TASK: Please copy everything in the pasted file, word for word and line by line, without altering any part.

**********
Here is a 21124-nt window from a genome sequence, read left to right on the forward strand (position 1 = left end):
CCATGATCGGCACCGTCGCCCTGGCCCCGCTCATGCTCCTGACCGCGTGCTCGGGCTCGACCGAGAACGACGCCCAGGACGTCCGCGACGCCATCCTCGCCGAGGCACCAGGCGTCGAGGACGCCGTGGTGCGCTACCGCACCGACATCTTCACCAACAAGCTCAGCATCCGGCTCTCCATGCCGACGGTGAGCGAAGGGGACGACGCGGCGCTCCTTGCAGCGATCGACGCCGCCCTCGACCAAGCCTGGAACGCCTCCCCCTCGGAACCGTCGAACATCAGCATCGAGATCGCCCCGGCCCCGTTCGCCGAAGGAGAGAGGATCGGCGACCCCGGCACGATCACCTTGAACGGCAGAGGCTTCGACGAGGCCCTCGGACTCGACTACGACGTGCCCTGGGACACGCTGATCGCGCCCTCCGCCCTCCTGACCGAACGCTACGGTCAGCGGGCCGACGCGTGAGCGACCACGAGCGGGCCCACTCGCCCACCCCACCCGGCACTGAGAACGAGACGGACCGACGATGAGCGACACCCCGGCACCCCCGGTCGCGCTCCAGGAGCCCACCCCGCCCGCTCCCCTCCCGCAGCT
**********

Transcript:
Here is a 21124-nt window from a genome sequence, read left to right on the forward strand (position 1 = left end):
CCATGATCGGCACCGTCGCCCTGGCCCCGCTCATGCTCCTGACCGCGTGCTCGGGCTCGACCGAGAACGACGCCCAGGACGTCCGCGACGCCATCCTCGCCGAGGCACCAGGCGTCGAGGACGCCGTGGTGCGCTACCGCACCGACATCTTCACCAACAAGCTCAGCATCCGGCTCTCCATGCCGACGGTGAGCGAAGGGGACGACGCGGCGCTCCTTGCAGCGATCGACGCCGCCCTCGACCAAGCCTGGAACGCCTCCCCCTCGGAACCGTCGAACATCAGCATCGAGATCGCCCCGGCCCCGTTCGCCGAAGGAGAGAGGATCGGCGACCCCGGCACGATCACCTTGAACGGCAGAGGCTTCGACGAGGCCCTCGGACTCGACTACGACGTGCCCTGGGACACGCTGATCGCGCCCTCCGCCCTCCTGACCGAACGCTACGGTCAGCGGGCCGACGCGTGAGCGACCACGAGCGGGCCCACTCGCCCACCCCACCCGGCACTGAGAACGAGACGGACCGACGATGAGCGACACCCCGGCACCCCCGGTCGCGCTCCAGGAGCCCACCCCGCCCGCTCCCCTCCCGCAGCT